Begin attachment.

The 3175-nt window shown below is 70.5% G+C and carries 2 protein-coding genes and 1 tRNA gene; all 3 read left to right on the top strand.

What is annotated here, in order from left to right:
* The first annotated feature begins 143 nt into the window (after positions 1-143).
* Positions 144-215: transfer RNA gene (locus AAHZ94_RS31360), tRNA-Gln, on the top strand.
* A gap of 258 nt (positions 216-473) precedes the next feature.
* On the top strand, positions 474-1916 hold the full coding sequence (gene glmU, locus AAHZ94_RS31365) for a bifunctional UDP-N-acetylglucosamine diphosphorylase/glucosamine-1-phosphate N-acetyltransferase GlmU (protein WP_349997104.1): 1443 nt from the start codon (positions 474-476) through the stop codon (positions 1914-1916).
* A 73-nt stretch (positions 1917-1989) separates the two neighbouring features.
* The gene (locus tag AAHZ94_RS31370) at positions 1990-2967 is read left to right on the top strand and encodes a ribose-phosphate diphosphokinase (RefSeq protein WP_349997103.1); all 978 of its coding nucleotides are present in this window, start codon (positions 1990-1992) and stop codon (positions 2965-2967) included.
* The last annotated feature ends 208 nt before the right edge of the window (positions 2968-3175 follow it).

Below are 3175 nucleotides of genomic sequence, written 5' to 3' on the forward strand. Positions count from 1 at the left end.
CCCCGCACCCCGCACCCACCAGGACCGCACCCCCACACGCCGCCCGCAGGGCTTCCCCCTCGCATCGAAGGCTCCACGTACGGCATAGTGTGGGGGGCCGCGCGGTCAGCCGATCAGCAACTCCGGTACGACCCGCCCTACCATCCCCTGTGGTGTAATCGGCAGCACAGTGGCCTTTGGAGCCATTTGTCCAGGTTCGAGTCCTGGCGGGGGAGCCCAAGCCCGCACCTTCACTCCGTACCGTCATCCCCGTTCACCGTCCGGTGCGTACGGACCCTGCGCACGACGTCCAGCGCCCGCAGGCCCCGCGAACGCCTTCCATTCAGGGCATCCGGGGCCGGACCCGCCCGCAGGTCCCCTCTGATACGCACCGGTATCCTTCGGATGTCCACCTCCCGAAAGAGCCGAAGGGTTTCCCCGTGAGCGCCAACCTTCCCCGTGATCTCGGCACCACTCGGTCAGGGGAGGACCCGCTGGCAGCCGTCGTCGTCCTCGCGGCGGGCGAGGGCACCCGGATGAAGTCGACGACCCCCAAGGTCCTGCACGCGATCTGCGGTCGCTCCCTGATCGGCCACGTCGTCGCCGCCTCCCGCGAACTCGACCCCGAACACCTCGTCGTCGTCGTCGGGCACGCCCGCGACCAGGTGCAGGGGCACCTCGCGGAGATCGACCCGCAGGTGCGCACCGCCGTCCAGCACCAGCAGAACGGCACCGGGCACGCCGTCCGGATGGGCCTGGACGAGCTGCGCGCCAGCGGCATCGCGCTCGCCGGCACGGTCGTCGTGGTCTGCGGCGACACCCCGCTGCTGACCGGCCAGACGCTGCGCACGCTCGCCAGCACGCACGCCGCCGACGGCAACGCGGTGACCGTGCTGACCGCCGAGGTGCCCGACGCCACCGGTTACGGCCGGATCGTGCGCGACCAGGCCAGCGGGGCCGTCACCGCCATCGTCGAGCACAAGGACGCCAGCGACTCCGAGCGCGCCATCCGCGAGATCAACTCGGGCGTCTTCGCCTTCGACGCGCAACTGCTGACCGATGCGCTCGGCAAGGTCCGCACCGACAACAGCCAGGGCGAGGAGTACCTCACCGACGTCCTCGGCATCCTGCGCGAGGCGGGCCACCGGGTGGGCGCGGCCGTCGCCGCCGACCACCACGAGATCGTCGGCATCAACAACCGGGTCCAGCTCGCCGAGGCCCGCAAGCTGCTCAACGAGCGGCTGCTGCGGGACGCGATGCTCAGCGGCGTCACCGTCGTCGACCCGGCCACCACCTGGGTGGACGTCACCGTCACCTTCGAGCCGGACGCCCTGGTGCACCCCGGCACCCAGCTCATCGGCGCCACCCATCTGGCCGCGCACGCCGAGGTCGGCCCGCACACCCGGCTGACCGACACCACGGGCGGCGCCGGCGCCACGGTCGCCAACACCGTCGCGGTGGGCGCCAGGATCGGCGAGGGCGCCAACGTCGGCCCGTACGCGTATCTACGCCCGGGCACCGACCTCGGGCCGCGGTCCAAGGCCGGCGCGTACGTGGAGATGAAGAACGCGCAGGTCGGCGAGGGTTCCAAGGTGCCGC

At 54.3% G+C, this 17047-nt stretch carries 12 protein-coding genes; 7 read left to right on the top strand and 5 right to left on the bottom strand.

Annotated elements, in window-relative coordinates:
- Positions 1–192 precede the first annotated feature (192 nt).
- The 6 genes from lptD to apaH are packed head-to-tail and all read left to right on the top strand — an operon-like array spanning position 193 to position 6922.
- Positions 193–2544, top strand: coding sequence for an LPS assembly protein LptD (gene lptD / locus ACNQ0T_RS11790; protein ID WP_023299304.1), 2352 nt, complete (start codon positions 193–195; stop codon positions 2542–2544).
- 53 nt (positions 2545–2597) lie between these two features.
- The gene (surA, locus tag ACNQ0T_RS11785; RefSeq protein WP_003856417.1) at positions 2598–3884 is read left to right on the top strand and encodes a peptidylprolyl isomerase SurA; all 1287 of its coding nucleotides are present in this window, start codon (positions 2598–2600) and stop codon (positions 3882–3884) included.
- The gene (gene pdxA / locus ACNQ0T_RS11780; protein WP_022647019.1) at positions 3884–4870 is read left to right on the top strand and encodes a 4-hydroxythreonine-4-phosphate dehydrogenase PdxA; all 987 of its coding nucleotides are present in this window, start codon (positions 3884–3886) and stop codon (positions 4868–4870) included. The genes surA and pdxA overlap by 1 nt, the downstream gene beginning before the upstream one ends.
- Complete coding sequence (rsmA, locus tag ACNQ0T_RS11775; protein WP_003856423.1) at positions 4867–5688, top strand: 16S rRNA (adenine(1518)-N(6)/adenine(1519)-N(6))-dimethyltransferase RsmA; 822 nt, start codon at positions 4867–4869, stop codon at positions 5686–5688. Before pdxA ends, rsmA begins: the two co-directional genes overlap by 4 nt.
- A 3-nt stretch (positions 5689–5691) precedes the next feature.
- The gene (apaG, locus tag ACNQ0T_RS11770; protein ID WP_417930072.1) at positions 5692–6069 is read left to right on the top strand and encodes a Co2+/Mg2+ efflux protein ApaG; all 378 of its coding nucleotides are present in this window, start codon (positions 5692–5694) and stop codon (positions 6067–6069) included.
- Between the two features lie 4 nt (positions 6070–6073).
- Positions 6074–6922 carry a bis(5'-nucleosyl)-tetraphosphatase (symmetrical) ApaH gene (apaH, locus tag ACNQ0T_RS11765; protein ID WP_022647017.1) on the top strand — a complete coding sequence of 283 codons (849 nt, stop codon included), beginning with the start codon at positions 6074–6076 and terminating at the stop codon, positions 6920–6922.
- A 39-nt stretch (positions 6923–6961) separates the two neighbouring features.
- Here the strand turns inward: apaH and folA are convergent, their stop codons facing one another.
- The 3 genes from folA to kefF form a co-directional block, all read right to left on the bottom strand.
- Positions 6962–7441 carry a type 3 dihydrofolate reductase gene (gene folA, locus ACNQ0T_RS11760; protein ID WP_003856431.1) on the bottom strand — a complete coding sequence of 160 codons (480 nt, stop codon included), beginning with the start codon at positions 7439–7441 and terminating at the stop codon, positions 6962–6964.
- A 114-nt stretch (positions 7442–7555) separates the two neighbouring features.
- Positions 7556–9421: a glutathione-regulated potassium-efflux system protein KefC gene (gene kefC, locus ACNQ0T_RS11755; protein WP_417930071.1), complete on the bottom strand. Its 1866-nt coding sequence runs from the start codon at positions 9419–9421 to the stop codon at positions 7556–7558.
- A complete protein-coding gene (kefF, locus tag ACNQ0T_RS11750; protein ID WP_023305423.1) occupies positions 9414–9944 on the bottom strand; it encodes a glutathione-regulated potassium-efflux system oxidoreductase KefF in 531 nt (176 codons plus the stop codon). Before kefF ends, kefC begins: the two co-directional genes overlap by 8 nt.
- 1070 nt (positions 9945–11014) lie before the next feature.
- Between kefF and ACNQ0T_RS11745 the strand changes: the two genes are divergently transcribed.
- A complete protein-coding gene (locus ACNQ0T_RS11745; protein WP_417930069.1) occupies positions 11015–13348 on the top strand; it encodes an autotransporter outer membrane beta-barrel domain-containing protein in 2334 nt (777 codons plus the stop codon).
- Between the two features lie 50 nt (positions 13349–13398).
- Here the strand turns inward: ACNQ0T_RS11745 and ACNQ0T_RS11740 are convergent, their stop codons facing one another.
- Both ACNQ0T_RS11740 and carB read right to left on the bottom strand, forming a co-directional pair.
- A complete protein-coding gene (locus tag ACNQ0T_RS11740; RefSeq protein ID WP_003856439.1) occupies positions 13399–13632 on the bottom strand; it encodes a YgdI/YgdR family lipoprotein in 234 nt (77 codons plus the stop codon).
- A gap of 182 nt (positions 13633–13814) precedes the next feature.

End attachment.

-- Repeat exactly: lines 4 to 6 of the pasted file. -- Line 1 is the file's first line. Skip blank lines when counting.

* Positions 144-215: transfer RNA gene (locus AAHZ94_RS31360), tRNA-Gln, on the top strand.
* A gap of 258 nt (positions 216-473) precedes the next feature.
* On the top strand, positions 474-1916 hold the full coding sequence (gene glmU, locus AAHZ94_RS31365) for a bifunctional UDP-N-acetylglucosamine diphosphorylase/glucosamine-1-phosphate N-acetyltransferase GlmU (protein WP_349997104.1): 1443 nt from the start codon (positions 474-476) through the stop codon (positions 1914-1916).